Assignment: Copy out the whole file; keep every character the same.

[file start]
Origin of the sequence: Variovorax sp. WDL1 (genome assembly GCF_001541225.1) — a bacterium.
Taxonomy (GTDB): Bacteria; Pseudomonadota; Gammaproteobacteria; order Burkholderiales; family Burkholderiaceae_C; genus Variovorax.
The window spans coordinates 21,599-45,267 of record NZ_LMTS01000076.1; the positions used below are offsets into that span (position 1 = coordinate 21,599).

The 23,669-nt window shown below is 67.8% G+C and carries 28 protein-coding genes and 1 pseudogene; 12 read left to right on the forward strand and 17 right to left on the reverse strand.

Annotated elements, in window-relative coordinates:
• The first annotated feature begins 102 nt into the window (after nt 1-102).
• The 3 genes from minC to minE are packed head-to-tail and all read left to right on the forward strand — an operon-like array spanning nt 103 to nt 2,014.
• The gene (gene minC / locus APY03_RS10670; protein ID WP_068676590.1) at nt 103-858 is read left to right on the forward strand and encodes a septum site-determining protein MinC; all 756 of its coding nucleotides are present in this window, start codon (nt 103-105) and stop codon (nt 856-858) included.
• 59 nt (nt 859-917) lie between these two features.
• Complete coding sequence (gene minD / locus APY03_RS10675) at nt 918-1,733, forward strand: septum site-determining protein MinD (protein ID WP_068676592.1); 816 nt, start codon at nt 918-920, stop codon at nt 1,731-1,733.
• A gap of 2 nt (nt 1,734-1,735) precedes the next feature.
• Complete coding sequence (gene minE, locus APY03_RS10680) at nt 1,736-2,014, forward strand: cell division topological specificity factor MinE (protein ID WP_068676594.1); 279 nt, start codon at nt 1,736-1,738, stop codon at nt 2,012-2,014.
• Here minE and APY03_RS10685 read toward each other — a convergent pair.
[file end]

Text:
Origin of the sequence: Variovorax sp. WDL1 (genome assembly GCF_001541225.1) — a bacterium.
Taxonomy (GTDB): Bacteria; Pseudomonadota; Gammaproteobacteria; order Burkholderiales; family Burkholderiaceae_C; genus Variovorax.
The window spans coordinates 21,599-45,267 of record NZ_LMTS01000076.1; the positions used below are offsets into that span (position 1 = coordinate 21,599).

The 23,669-nt window shown below is 67.8% G+C and carries 28 protein-coding genes and 1 pseudogene; 12 read left to right on the forward strand and 17 right to left on the reverse strand.

Annotated elements, in window-relative coordinates:
• The first annotated feature begins 102 nt into the window (after nt 1-102).
• The 3 genes from minC to minE are packed head-to-tail and all read left to right on the forward strand — an operon-like array spanning nt 103 to nt 2,014.
• The gene (gene minC / locus APY03_RS10670; protein ID WP_068676590.1) at nt 103-858 is read left to right on the forward strand and encodes a septum site-determining protein MinC; all 756 of its coding nucleotides are present in this window, start codon (nt 103-105) and stop codon (nt 856-858) included.
• 59 nt (nt 859-917) lie between these two features.
• Complete coding sequence (gene minD / locus APY03_RS10675) at nt 918-1,733, forward strand: septum site-determining protein MinD (protein ID WP_068676592.1); 816 nt, start codon at nt 918-920, stop codon at nt 1,731-1,733.
• A gap of 2 nt (nt 1,734-1,735) precedes the next feature.
• Complete coding sequence (gene minE, locus APY03_RS10680) at nt 1,736-2,014, forward strand: cell division topological specificity factor MinE (protein ID WP_068676594.1); 279 nt, start codon at nt 1,736-1,738, stop codon at nt 2,012-2,014.
• Here minE and APY03_RS10685 read toward each other — a convergent pair.